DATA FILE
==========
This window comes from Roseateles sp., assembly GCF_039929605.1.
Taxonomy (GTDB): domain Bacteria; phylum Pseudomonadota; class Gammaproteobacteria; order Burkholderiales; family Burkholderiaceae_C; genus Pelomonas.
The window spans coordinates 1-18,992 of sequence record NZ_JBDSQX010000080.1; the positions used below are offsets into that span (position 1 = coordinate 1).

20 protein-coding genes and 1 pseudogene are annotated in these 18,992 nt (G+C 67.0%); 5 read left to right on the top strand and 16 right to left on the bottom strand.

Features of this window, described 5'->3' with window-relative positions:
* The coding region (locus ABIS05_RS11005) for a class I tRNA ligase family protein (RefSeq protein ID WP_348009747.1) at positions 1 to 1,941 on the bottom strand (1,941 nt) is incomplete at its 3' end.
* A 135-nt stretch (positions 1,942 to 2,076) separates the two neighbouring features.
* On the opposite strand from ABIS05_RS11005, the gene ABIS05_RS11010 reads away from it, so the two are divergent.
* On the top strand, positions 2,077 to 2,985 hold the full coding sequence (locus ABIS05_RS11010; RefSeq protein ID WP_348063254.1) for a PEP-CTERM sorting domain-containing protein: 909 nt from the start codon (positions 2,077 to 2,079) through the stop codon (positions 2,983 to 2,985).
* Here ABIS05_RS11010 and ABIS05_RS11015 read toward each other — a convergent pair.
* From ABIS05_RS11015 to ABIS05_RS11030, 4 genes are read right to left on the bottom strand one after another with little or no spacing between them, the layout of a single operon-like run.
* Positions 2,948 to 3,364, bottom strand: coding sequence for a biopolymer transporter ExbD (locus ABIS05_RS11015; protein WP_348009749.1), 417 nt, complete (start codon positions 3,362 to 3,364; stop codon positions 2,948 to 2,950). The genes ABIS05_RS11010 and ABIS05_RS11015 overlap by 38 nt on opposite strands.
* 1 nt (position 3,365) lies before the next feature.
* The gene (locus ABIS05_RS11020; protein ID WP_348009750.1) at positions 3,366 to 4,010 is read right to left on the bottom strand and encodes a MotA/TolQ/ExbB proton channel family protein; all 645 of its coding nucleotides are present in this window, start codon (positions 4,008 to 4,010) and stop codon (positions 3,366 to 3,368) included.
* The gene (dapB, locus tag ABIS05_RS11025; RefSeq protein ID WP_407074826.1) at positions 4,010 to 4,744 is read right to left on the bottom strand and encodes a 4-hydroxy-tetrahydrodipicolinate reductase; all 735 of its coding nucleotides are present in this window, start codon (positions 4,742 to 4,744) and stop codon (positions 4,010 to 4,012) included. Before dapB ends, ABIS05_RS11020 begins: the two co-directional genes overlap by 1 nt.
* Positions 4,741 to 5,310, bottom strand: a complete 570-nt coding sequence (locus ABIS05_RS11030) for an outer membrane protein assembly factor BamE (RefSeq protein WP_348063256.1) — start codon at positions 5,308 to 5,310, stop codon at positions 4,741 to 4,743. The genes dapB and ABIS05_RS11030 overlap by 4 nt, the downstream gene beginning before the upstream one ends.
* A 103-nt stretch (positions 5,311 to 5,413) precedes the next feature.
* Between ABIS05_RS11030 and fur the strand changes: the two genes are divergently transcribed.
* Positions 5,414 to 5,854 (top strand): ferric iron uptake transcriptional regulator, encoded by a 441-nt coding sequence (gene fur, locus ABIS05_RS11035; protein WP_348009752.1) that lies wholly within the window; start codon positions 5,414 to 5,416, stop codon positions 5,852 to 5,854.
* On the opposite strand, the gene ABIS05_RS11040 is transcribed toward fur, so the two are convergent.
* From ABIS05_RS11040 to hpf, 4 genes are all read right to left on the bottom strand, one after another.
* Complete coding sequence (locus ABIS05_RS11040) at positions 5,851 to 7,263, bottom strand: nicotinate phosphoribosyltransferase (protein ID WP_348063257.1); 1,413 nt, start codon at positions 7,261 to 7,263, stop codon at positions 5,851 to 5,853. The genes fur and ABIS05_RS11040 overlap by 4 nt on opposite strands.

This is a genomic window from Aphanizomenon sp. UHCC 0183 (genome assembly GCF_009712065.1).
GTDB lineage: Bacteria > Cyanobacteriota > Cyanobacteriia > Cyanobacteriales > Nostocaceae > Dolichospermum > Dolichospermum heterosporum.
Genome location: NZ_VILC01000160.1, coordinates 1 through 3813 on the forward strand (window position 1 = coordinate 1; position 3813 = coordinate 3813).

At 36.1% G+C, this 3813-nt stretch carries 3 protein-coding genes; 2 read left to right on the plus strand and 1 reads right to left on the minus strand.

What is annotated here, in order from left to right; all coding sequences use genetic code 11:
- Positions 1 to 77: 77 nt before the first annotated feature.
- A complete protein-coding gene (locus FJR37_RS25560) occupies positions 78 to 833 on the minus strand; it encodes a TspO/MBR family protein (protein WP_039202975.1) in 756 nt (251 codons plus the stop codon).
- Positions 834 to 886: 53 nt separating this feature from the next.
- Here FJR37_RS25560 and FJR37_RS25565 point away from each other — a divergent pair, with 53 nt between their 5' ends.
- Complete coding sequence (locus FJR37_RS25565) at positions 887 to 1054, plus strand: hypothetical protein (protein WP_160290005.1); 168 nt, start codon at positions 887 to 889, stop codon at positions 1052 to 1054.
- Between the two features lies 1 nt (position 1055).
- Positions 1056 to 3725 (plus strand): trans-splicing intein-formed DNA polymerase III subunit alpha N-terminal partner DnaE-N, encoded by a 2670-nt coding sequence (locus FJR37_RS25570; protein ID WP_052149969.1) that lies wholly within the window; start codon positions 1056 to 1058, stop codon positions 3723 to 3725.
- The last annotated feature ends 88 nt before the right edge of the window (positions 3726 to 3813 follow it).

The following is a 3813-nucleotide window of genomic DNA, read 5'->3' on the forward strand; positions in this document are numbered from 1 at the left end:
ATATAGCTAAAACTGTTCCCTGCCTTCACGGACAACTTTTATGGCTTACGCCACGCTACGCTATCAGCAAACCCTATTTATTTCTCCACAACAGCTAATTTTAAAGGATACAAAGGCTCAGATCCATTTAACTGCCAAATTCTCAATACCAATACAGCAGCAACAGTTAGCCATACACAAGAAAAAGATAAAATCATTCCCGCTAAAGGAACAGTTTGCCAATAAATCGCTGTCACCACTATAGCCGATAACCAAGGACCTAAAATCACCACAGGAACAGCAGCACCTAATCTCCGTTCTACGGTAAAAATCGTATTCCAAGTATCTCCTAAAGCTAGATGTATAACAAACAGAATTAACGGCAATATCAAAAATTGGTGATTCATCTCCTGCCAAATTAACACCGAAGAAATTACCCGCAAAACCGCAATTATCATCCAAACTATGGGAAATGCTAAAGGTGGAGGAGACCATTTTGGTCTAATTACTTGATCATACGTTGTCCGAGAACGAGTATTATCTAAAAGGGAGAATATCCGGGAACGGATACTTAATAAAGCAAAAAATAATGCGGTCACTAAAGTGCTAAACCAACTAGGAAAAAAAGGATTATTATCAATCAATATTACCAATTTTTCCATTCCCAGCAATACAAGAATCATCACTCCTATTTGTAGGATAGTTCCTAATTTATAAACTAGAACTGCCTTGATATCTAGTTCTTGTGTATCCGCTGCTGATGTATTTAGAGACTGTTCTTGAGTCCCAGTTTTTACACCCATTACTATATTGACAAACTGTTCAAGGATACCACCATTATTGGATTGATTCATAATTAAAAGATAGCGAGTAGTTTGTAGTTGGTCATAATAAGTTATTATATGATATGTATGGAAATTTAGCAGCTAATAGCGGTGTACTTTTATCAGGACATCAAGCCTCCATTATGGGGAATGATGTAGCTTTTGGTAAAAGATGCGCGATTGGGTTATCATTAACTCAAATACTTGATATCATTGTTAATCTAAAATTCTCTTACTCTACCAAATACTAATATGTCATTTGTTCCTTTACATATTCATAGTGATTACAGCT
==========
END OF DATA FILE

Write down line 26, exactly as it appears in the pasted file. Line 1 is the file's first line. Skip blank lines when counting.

At 36.1% G+C, this 3813-nt stretch carries 3 protein-coding genes; 2 read left to right on the plus strand and 1 reads right to left on the minus strand.